Family Courts and lockdown – FLiP Associate Kara Swift asks “Maybe now we will realise that the court process is not the answer?”

The issues stemming from COVID-19 have brought into sharp focus the realities and limitations of the court system.

One of the positives of litigation and usually the most common reason for choosing to go down the route of using the court system is to ensure that a timetable is in place. The court process provides a structure in which deadlines are set and the parties are kept on a track to resolution. For months the parties prepare for the next hearing on the understanding that even in the unfortunate circumstance that they cannot settle matters, there will be a determination and an end.

However, it appears to have become increasingly common for the court to list at risk hearings and adjourn hearings at the last minute due to lack of judicial availability. Indeed, in the six months leading up to today’s Covid-19 pandemic, I am aware of three hearings, including a three day Final Hearing, being adjourned on the court’s own motion with only 36 – 48 hours’ notice being provided. Clients are left in an unenviable position not just financially but emotionally. Clients, solicitors and counsel have by that point done nearly all of the preparatory work for the hearing and counsel’s brief fees have already been incurred. The money that clients are prepared to spend on representation in order to reach a conclusion is wasted and families are often left in untenable living arrangements. The court users are let down by the very system in which they have put their faith.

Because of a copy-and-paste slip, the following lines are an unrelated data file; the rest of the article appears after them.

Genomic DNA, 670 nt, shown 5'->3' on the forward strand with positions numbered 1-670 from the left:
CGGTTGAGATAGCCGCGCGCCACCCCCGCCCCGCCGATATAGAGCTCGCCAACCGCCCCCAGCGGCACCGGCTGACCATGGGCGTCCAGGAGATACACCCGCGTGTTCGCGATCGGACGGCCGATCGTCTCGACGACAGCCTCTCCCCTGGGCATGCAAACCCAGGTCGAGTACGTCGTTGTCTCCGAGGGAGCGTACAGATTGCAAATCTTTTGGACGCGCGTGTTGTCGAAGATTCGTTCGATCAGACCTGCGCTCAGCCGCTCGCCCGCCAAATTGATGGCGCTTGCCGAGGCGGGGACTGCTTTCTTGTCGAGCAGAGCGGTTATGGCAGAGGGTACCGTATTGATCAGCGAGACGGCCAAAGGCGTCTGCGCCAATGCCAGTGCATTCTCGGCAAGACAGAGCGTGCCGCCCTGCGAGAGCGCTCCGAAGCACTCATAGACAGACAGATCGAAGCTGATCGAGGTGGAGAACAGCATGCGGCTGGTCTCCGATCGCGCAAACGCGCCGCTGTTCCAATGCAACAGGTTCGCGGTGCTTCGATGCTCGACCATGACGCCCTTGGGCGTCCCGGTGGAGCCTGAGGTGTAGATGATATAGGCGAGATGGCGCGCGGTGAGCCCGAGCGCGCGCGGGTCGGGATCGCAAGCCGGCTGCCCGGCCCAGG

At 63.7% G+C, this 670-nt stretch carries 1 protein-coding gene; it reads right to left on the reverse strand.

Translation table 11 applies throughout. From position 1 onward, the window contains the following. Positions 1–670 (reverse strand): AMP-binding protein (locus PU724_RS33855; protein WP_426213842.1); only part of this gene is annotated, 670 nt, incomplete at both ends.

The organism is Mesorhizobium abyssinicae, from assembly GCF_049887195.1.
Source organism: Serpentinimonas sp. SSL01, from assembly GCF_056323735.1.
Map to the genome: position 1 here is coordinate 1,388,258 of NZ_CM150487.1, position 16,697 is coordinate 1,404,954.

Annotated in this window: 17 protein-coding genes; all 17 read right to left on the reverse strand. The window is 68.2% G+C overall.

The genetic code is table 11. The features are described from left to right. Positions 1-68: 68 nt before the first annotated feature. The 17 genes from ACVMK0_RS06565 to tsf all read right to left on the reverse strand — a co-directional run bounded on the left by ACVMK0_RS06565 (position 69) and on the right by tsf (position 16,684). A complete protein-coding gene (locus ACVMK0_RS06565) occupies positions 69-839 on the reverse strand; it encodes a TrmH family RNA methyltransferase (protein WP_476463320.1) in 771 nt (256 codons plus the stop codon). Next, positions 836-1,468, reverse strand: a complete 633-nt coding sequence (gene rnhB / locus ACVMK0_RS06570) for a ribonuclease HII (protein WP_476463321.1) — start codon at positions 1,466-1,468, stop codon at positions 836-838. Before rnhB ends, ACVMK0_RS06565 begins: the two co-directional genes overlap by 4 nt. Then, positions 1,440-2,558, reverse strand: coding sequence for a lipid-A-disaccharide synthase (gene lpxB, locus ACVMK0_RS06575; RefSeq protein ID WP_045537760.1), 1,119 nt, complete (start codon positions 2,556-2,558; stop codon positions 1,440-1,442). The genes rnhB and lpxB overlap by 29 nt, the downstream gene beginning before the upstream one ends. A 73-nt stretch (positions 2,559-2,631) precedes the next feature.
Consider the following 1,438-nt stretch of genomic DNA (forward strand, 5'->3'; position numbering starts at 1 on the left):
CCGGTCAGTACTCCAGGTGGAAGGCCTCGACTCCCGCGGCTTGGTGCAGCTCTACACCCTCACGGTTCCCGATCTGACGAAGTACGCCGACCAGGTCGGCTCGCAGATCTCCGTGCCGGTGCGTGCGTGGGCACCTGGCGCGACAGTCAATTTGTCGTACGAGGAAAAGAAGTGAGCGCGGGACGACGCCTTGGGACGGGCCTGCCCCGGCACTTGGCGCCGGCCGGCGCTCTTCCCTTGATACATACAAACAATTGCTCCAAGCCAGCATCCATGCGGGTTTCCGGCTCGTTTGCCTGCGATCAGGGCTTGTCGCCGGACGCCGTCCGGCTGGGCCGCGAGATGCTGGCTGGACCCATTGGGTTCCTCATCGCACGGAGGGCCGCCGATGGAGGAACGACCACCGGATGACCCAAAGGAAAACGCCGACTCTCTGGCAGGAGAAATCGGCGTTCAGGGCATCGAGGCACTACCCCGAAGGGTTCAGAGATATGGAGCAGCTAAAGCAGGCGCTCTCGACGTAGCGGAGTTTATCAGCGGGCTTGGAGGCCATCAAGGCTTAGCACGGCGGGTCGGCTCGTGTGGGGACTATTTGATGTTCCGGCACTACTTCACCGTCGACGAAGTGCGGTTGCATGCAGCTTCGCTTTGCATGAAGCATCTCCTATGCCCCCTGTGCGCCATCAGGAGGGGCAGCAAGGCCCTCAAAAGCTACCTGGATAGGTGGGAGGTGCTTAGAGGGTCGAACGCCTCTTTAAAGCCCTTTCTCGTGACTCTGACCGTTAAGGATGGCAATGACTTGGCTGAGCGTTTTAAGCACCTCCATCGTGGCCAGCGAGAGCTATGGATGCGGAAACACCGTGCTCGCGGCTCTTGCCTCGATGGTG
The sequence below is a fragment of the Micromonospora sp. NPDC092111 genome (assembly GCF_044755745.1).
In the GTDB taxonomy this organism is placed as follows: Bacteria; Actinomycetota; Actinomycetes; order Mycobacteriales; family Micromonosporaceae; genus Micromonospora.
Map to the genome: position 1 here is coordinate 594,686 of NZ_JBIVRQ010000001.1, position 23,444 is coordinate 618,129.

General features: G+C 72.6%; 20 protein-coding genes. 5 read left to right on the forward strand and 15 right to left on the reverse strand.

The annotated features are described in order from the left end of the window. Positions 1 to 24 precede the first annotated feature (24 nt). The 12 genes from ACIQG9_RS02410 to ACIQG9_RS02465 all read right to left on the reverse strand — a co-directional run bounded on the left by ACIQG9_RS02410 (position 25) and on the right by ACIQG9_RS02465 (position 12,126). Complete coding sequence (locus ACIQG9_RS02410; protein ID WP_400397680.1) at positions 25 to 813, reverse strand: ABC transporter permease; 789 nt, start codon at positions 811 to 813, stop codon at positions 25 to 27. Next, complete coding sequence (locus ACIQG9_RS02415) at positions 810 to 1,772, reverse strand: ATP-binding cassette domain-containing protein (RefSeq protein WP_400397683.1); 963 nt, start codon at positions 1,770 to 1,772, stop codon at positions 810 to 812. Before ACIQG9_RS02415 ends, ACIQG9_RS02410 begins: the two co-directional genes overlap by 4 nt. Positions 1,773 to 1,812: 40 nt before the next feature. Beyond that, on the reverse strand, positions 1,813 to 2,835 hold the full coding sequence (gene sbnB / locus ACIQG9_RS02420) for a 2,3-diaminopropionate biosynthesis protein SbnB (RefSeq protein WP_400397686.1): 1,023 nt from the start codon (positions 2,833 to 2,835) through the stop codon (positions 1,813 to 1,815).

As a result of the COVID-19 pandemic the physical courts have closed, cases are being re-timetabled (or held by video conferencing where possible), hearings adjourned, and guidance circulated urging parties to seek alternative dispute resolution. It is well known that not all cases are capable of being resolved by agreement or without the intervention of someone neutral and authoritative. That does not mean that the only solution is to rely on the court system and perhaps now the alternatives available can be brought to the fore:

These alternatives still provide clients with either a guaranteed outcome or the input of someone akin to a Judge. Indeed, they provide clients with more control over the timetable and a quicker resolution. The additional cost of the arbitrator or private Judge are like to be less than the legal fees incurred during drawn out court proceedings. That is without factoring in the emotional cost of giving the parties control of location, time and choice of Judge.

Hopefully whilst the court process cannot be used to provide answers, these options will now be given more consideration and there can be a sea change in the attitude towards instinctively issuing proceedings. The upshot must be that more people can experience a more comfortable process and the court system as a whole will be less burdened – making it more available for those who have no alternatives.

Kara Swift author of  this blog, Family Courts and lockdown, is an Associate at Family Law in Partnership. Kara won the award Family Law Young Solicitor of the Year which recognises a solicitor with under 5 years post qualification experience who has made an outstanding contribution in family law. For specialist family law advice, contact any of FLiP’s top London divorce and family lawyers on T: 020 7420 5000 or E: